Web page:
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Is there any regex I can use to match blocks of exactly 10 digits? For instance, I have this:

/\d{10}(?!\d+)/g

And this matches 2154358383 when given 2154358383 fine, but is also matches 1213141516 when given 12345678910111213141516, which I don't want.

What I think I need is a look-behind assertion (in addition to my lookahead already in there), that checks to make sure the character preceding the match is not an integer, but I can't figure out how to do that.

I tried

/(?:[^\d]+)\d{10}(?!\d+)/g

But that broke my first match of 2154358383, which is bad.

How can I write this to only match groups of 10 integers (no more, no less) with unknown boundaries?

I should also note that I'm trying to extract these out of a much larger string, so ^ and $ are out of the question.

share|improve this question
3  
What do you mean by unknown boundaries? Should "abc1234567890def" match? – robert Jul 10 '12 at 19:49
    
Does it matter what it matches, or just that it matches in the first place? – robert Jul 10 '12 at 19:51
    
"unknown boundaries" in the sense that it's not wrapped in something predictable, like quotes or something... so that I could just match inside the quotes, or from the beginning and ending of the line, etc. Yes, your example abc1234567890def should match, but abc123456789012334567890def should not. – neezer Jul 10 '12 at 19:52
    
Amending my previous comment: the first given example should match as 1234567890, not as-is. – neezer Jul 10 '12 at 20:31
up vote 3 down vote accepted

Could you do something like:

([^\d]|^)(\d{10})([^\d]|$)

In other words, the beginning of the string or a non-digit, ten digits, then the end of the string or a non-digit. That should solve the cases you looked for above.

You can use the regex like this:

var regex = /([^\d]|^)(\d{10})([^\d]|$)/;
var match = regex.exec(s);
var digits = match[2];
share|improve this answer
    
This matches the lead and trailing character before and after the match, so abc1234567890def returns as c1234567890d. I tried this (?:[^\d]|^)(\d{10})(?:[^\d]|$), but I had the same problem. – neezer Jul 10 '12 at 20:30
    
Good point, edited to use a group. – Moishe Lettvin Jul 10 '12 at 20:37

This should work: ([^\d]|^)\d{10}([^\d]|$)

share|improve this answer
    
Ha, beat me to it! – Moishe Lettvin Jul 10 '12 at 19:54
    
Exactly the same. Pretty funny. – aquinas Jul 10 '12 at 19:56
    
Oops. Almost the same. Mine was missing a backslash in the last character group. Fixed. – aquinas Jul 10 '12 at 20:00

This should match numbers at the beginning of the string (the ^) or in the middle/end (the [^\d] and the (?!\d). If you care about the exact match and not just that it matches in the first place, you'll need to grab the first group in the match.

/(?:[^\d]|^)(\d{10})(?!\d)/g

This would be easier if JavaScript regular expressions supported lookbehind.

share|improve this answer
    
This still matches the leading character (not part of the match), so abc1234567890def comes back as c1234567890. I wouldn't think so, since you're wrapping it in (?:), though... thoughts? – neezer Jul 10 '12 at 20:28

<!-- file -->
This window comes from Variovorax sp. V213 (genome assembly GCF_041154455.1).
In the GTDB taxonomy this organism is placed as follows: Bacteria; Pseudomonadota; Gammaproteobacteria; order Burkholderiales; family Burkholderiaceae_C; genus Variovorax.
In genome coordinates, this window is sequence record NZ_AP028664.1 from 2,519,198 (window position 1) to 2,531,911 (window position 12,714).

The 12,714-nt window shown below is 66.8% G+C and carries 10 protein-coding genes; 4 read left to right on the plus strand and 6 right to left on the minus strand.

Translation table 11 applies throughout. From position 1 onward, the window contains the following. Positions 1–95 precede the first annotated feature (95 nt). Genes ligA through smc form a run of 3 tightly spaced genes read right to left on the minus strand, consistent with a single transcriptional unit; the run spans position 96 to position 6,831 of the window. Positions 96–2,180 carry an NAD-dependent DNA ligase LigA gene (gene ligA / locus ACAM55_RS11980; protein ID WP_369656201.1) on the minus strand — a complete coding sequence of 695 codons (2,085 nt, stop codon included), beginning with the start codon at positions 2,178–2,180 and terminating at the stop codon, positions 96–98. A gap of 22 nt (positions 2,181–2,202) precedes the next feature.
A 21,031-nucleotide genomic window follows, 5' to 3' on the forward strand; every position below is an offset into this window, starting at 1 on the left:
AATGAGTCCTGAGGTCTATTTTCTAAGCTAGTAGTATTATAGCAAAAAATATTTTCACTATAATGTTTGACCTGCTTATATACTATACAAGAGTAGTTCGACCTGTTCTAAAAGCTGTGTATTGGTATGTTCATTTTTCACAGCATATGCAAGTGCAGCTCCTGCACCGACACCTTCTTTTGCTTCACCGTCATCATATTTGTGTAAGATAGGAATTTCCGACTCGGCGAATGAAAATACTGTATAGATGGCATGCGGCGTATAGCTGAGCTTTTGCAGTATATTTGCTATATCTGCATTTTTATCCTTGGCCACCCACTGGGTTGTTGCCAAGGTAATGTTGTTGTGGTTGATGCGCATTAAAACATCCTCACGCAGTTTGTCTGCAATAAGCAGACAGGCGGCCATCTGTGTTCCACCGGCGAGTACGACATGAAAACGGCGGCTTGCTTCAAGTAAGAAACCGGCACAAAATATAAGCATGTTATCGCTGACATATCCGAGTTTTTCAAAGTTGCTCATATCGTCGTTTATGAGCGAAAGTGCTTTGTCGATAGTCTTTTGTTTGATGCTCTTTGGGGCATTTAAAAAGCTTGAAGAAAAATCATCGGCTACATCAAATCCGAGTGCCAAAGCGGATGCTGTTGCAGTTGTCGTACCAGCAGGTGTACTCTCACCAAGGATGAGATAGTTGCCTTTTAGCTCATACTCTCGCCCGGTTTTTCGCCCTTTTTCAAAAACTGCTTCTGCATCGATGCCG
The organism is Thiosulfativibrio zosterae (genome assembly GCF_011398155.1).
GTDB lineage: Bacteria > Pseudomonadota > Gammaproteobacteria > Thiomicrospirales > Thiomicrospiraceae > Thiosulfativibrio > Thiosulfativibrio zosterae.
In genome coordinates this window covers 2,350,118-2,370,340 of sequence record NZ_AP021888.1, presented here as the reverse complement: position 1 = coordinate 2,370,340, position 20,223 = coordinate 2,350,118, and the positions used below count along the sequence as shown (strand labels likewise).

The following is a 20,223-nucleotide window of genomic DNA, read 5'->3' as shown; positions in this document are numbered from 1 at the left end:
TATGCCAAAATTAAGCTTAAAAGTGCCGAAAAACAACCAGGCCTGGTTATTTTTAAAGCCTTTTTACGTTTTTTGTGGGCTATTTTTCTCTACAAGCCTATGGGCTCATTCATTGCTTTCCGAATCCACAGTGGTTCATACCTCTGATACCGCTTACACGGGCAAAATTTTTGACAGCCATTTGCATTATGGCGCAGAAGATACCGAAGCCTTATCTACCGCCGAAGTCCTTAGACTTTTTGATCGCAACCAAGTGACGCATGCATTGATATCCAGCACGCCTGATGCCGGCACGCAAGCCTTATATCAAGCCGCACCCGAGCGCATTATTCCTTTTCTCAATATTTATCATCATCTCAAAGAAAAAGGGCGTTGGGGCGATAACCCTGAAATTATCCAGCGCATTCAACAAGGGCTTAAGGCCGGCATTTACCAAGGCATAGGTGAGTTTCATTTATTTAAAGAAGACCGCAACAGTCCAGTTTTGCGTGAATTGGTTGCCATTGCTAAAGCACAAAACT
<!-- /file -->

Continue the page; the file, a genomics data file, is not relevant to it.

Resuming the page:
1  
@neezer as I said, you need to grab the first group in the match rather than just using the match verbatim. See How do you access the matched groups in a javascript regex? for details on how to do this. – robert Jul 10 '12 at 20:39
    
Ahh, useful link. Thanks! – neezer Jul 10 '12 at 22:39

What about the next?

perl -nle 'print if /(\b|\D)(\d{10})(\D|\b)/' <<EOF
123456789
x123456789
123456789x
1234567890
x1234567890
1234567890x
12345678901
x12345678901
x12345678901x
EOF

will print only

1234567890
x1234567890
1234567890x
share|improve this answer

I know you said "no ^" but maybe it's okay if you use it like this?:

rx = /(?:^|\D)(\d{10})(?!\d)/g

Here's a quick test:

> val = '1234567890 sdkjsdkjfsl 2234567890 323456789000 4234567890'
'1234567890 sdkjsdkjfsl 2234567890 323456789000 4234567890'
> rx.exec(val)[1]
'1234567890'
> rx.exec(val)[1]
'2234567890'
> rx.exec(val)[1]
'4234567890'
share|improve this answer

Try this

var re = /(?:^|[^\d])(\d{10})(?:$|[^\d])/g

re.exec ( "2154358383")
//["2154358383", "2154358383"]
re.exec ( "12345678910111213141516" )
//null
re.exec ( "abc1234567890def" )
//["c1234567890d", "1234567890"]

val = '1234567890 sdkjsdkjfsl 2234567890 323456789000 4234567890';
re.exec ( val )
//["1234567890 ", "1234567890"]
re.exec ( val )
//[" 2234567890 ", "2234567890"]
re.exec ( val )
//[" 4234567890", "4234567890"]
re.exec ( val )
//null
share|improve this answer

Simple with lookbehind:

/(?<!\d)\d{10}(?!\d)/g
share|improve this answer
    
JS doesn't seem to support lookbehinds (?<!\d); doing that exits my tests with SyntaxError: Invalid regular expression: /(?<!\d)\d{10}(?!\d)/: Invalid group – neezer Jul 10 '12 at 19:57

i would cheat and do something like

if (myvar.toString().substring(1, 10) = "1234567890") ....

:)

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3  
That doesn't make any sense. Sorry. – Kobi Jul 10 '12 at 19:53
2  
Who upvoted this answer? – kapa Jul 10 '12 at 19:53
    
@Kobi maybe he's going for the Peer Pressure badge – robert Jul 10 '12 at 19:56
    
oh poop - come on, i even added a smilie face! I was saying I would cheat by converting it to a string and then comparing the first 10 digits to whatever i was comparing it to. If it wasn't always the first 10 digits, I could do a IndexOf() on it. Dang - didn't expect to get downvoted :( – Losbear Jul 10 '12 at 20:01
    
I think you've missed the point. Completely. It's 10 arbitrary digits. Not 10 digits he knows in advance. – Andrew Cheong Jul 10 '12 at 21:06

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